K-pop program 'Produce 48' puts creative power in the hands of online voters

The fate of the contestants with K-pop dreams rests with online voters.

SEOUL, South Korea -- "National producers, thank you for your vote and support!"

That's the message from performers of Produce 48, a K-pop idol audition program in South Korea, to their "producers" -- or the viewers of the show.

The program’s goal is simple: At the end of a three-month run, 12 members out of the 96 contestants will be chosen as the winning K-pop idol group for two and a half years.

The female contestants electioneer with a fervent zeal for each 90-minute-long program.

In its third season, the show -- which has a motto to “produce an idol group, according to your taste” -- has already created a highly marketable girl-band and boy-band each of its first two seasons.

This year, the program has broadened its scope to widen viewership. In addition to its 57 contestants from South Korea, it has invited another 39 from Japan.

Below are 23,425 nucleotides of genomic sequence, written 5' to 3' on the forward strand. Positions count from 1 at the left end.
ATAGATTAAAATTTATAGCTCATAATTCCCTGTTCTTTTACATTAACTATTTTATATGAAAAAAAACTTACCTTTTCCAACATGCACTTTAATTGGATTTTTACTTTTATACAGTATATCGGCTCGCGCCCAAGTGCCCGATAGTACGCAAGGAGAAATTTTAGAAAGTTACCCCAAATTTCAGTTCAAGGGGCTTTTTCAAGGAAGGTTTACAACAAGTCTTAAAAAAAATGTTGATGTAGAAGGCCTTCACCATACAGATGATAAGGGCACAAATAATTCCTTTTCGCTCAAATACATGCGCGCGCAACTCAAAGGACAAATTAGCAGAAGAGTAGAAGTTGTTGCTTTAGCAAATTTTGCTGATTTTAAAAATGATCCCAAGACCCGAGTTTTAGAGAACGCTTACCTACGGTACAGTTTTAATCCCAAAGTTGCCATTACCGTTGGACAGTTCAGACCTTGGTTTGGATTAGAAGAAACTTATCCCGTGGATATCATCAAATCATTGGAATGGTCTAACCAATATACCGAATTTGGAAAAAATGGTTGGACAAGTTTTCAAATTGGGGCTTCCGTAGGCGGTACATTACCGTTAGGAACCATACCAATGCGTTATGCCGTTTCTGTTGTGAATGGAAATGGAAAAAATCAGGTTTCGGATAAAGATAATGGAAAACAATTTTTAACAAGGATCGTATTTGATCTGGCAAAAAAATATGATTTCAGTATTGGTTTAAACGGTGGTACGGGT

The talent show opened the season with the 96 girls and their mentors, seasoned K-pop entertainers in South Korea who help them improve their singing and dancing and evaluate the contestants on a grading system of A to F.

The fate of the girls rests with online voters, who cast a vote online every other day. After the first ranking announcement, 58 trainees were left to continue in the high-stakes contest; once the second ranking is done next Friday, only 30 will remain.

The voters, whom trainees refer to as "producers," say they are pleased that their vote actually matters in forming an idol group. Some fans participate more actively by uploading videos and pictures on social media, explaining why people should vote for their pick.

“I watch the program every Friday, mainly to follow up on my favorite trainee. I feel proud to be her fan when she does well on given missions,” said Kim Soo Jung, who has watched Produce 48 since it started in 2016. “I feel like I have become an idol producer myself, which gives more meaning than any other audition shows.”

And the catchy theme song of the program plays a big part in its popularity, too. Despite the fact that its lyrics are in Korean, the chorus is catchy and is said to linger in your head once you hear it.

“The theme song is well-produced and memorable,” Adam Park, who uploads K-pop reaction video on YouTube, told ABC News. “The EDM inspired sound worked as a surprising yet refreshing choice.”

As the final competition approaches, fans are holding high expectations for the last survival mission and the concert the trainees are going to display live on August 31.